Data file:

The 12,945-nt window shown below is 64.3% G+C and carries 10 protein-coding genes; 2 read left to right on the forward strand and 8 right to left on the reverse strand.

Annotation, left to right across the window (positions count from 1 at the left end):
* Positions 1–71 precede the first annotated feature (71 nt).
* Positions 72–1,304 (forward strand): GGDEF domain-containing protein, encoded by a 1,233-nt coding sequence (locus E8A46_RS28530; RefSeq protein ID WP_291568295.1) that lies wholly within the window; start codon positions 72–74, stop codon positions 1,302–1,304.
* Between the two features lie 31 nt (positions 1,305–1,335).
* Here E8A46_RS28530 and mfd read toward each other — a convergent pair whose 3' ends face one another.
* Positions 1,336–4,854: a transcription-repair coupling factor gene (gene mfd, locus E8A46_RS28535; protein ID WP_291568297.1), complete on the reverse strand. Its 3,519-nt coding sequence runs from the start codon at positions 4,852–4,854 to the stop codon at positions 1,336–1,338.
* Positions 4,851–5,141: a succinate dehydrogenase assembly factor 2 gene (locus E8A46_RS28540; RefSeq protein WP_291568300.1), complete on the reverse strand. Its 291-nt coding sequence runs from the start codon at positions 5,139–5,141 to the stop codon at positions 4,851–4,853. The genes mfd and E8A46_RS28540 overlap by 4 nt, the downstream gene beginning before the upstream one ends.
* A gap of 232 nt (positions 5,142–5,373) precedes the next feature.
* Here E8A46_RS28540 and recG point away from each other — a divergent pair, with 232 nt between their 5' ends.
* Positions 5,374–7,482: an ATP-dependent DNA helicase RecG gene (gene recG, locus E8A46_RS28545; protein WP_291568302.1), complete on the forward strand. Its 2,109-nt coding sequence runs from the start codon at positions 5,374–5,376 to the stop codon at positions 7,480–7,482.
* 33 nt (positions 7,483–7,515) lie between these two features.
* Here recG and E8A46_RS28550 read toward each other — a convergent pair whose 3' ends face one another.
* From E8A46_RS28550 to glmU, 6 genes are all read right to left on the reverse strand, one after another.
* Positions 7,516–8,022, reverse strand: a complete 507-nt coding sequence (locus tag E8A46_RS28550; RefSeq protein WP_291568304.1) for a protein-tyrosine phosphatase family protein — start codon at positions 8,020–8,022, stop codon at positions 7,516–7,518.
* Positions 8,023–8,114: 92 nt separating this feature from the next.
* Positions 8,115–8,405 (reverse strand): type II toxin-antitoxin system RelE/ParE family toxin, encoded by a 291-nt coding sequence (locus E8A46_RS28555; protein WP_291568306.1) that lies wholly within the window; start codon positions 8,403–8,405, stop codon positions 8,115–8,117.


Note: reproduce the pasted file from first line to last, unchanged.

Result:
The 12,945-nt window shown below is 64.3% G+C and carries 10 protein-coding genes; 2 read left to right on the forward strand and 8 right to left on the reverse strand.

Annotation, left to right across the window (positions count from 1 at the left end):
* Positions 1–71 precede the first annotated feature (71 nt).
* Positions 72–1,304 (forward strand): GGDEF domain-containing protein, encoded by a 1,233-nt coding sequence (locus E8A46_RS28530; RefSeq protein ID WP_291568295.1) that lies wholly within the window; start codon positions 72–74, stop codon positions 1,302–1,304.
* Between the two features lie 31 nt (positions 1,305–1,335).
* Here E8A46_RS28530 and mfd read toward each other — a convergent pair whose 3' ends face one another.
* Positions 1,336–4,854: a transcription-repair coupling factor gene (gene mfd, locus E8A46_RS28535; protein ID WP_291568297.1), complete on the reverse strand. Its 3,519-nt coding sequence runs from the start codon at positions 4,852–4,854 to the stop codon at positions 1,336–1,338.
* Positions 4,851–5,141: a succinate dehydrogenase assembly factor 2 gene (locus E8A46_RS28540; RefSeq protein WP_291568300.1), complete on the reverse strand. Its 291-nt coding sequence runs from the start codon at positions 5,139–5,141 to the stop codon at positions 4,851–4,853. The genes mfd and E8A46_RS28540 overlap by 4 nt, the downstream gene beginning before the upstream one ends.
* A gap of 232 nt (positions 5,142–5,373) precedes the next feature.
* Here E8A46_RS28540 and recG point away from each other — a divergent pair, with 232 nt between their 5' ends.
* Positions 5,374–7,482: an ATP-dependent DNA helicase RecG gene (gene recG, locus E8A46_RS28545; protein WP_291568302.1), complete on the forward strand. Its 2,109-nt coding sequence runs from the start codon at positions 5,374–5,376 to the stop codon at positions 7,480–7,482.
* 33 nt (positions 7,483–7,515) lie between these two features.
* Here recG and E8A46_RS28550 read toward each other — a convergent pair whose 3' ends face one another.
* From E8A46_RS28550 to glmU, 6 genes are all read right to left on the reverse strand, one after another.
* Positions 7,516–8,022, reverse strand: a complete 507-nt coding sequence (locus tag E8A46_RS28550; RefSeq protein WP_291568304.1) for a protein-tyrosine phosphatase family protein — start codon at positions 8,020–8,022, stop codon at positions 7,516–7,518.
* Positions 8,023–8,114: 92 nt separating this feature from the next.
* Positions 8,115–8,405 (reverse strand): type II toxin-antitoxin system RelE/ParE family toxin, encoded by a 291-nt coding sequence (locus E8A46_RS28555; protein WP_291568306.1) that lies wholly within the window; start codon positions 8,403–8,405, stop codon positions 8,115–8,117.